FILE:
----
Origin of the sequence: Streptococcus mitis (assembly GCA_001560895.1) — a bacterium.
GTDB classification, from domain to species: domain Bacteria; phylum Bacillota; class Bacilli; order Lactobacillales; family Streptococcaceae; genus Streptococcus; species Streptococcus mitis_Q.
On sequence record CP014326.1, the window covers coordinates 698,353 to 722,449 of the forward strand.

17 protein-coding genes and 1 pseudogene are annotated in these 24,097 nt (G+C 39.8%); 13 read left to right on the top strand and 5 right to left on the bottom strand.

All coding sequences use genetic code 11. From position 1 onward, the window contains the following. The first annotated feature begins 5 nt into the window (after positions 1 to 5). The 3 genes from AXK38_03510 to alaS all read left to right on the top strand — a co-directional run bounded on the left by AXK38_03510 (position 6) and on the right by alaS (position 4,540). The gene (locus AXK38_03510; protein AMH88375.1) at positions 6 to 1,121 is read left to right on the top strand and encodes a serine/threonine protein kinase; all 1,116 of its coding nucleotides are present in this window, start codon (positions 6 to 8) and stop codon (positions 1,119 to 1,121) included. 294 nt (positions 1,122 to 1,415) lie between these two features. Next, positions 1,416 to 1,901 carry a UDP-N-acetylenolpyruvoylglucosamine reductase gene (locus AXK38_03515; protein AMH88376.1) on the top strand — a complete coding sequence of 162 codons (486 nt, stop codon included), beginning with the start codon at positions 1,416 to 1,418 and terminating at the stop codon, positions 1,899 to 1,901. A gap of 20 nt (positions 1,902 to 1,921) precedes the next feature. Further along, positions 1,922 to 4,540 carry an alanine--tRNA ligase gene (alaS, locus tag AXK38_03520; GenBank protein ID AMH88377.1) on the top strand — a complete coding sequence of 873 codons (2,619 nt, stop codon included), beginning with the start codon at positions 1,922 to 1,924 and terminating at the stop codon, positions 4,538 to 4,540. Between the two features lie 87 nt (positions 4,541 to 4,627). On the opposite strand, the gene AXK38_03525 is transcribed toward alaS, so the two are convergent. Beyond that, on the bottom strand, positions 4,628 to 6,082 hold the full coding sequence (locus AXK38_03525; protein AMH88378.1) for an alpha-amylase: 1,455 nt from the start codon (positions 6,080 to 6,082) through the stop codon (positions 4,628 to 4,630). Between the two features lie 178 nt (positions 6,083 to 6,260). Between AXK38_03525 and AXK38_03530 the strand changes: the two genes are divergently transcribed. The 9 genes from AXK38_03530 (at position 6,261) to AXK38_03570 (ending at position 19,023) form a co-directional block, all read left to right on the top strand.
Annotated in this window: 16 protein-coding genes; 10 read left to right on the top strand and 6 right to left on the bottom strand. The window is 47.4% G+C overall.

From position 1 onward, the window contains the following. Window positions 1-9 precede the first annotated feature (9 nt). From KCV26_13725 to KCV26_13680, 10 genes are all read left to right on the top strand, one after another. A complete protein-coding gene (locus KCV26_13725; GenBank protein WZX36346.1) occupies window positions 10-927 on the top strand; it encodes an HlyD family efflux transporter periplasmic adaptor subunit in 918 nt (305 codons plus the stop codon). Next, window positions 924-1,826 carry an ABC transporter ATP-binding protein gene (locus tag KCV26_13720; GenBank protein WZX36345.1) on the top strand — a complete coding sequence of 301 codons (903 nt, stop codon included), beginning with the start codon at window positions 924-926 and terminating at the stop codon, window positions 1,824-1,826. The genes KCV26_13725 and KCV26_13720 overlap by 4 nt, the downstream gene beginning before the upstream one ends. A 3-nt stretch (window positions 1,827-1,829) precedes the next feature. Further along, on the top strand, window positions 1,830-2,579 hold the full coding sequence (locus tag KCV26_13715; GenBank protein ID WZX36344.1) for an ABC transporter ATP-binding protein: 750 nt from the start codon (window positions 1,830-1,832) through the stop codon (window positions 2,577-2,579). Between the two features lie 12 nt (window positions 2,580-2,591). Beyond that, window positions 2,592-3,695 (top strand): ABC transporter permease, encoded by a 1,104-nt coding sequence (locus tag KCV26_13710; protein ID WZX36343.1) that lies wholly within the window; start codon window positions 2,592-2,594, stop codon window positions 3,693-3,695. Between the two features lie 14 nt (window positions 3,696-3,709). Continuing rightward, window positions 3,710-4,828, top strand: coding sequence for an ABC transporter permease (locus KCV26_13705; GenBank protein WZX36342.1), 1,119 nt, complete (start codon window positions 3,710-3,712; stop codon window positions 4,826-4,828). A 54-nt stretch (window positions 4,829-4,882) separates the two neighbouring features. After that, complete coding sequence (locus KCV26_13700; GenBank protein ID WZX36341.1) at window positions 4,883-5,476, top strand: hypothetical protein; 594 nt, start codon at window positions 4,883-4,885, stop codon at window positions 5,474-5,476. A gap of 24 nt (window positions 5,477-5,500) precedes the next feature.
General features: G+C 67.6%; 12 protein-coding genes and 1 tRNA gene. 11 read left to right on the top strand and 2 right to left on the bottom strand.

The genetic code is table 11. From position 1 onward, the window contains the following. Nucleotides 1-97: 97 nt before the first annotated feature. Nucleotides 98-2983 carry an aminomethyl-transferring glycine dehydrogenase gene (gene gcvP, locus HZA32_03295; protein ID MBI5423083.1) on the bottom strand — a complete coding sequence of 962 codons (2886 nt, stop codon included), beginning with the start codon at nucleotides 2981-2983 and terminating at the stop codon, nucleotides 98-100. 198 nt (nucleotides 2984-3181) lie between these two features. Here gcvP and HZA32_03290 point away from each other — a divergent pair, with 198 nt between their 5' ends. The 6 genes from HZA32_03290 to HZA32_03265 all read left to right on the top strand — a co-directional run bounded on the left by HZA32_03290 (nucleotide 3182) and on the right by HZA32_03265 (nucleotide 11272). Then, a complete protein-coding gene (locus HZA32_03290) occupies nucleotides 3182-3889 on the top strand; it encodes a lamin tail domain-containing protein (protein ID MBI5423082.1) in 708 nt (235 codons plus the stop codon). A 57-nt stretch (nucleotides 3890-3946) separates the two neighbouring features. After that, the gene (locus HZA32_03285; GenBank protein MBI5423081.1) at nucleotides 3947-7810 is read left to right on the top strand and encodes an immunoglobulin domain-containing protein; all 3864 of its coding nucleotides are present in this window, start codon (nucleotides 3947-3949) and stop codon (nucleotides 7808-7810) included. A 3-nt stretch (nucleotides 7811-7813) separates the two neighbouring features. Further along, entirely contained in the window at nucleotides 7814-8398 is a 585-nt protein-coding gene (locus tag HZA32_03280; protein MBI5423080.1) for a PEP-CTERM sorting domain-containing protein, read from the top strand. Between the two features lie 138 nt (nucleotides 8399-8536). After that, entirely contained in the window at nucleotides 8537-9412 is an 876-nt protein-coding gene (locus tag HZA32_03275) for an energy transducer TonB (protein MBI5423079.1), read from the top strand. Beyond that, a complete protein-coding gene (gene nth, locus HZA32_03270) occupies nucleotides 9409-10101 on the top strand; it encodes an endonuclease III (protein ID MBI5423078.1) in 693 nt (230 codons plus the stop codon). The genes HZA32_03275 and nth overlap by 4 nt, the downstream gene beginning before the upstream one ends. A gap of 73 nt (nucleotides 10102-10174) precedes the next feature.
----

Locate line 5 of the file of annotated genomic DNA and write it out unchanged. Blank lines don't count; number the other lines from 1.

All coding sequences use genetic code 11. From position 1 onward, the window contains the following. The first annotated feature begins 5 nt into the window (after positions 1 to 5). The 3 genes from AXK38_03510 to alaS all read left to right on the top strand — a co-directional run bounded on the left by AXK38_03510 (position 6) and on the right by alaS (position 4,540). The gene (locus AXK38_03510; protein AMH88375.1) at positions 6 to 1,121 is read left to right on the top strand and encodes a serine/threonine protein kinase; all 1,116 of its coding nucleotides are present in this window, start codon (positions 6 to 8) and stop codon (positions 1,119 to 1,121) included. 294 nt (positions 1,122 to 1,415) lie between these two features. Next, positions 1,416 to 1,901 carry a UDP-N-acetylenolpyruvoylglucosamine reductase gene (locus AXK38_03515; protein AMH88376.1) on the top strand — a complete coding sequence of 162 codons (486 nt, stop codon included), beginning with the start codon at positions 1,416 to 1,418 and terminating at the stop codon, positions 1,899 to 1,901. A gap of 20 nt (positions 1,902 to 1,921) precedes the next feature. Further along, positions 1,922 to 4,540 carry an alanine--tRNA ligase gene (alaS, locus tag AXK38_03520; GenBank protein ID AMH88377.1) on the top strand — a complete coding sequence of 873 codons (2,619 nt, stop codon included), beginning with the start codon at positions 1,922 to 1,924 and terminating at the stop codon, positions 4,538 to 4,540. Between the two features lie 87 nt (positions 4,541 to 4,627). On the opposite strand, the gene AXK38_03525 is transcribed toward alaS, so the two are convergent. Beyond that, on the bottom strand, positions 4,628 to 6,082 hold the full coding sequence (locus AXK38_03525; protein AMH88378.1) for an alpha-amylase: 1,455 nt from the start codon (positions 6,080 to 6,082) through the stop codon (positions 4,628 to 4,630). Between the two features lie 178 nt (positions 6,083 to 6,260). Between AXK38_03525 and AXK38_03530 the strand changes: the two genes are divergently transcribed. The 9 genes from AXK38_03530 (at position 6,261) to AXK38_03570 (ending at position 19,023) form a co-directional block, all read left to right on the top strand.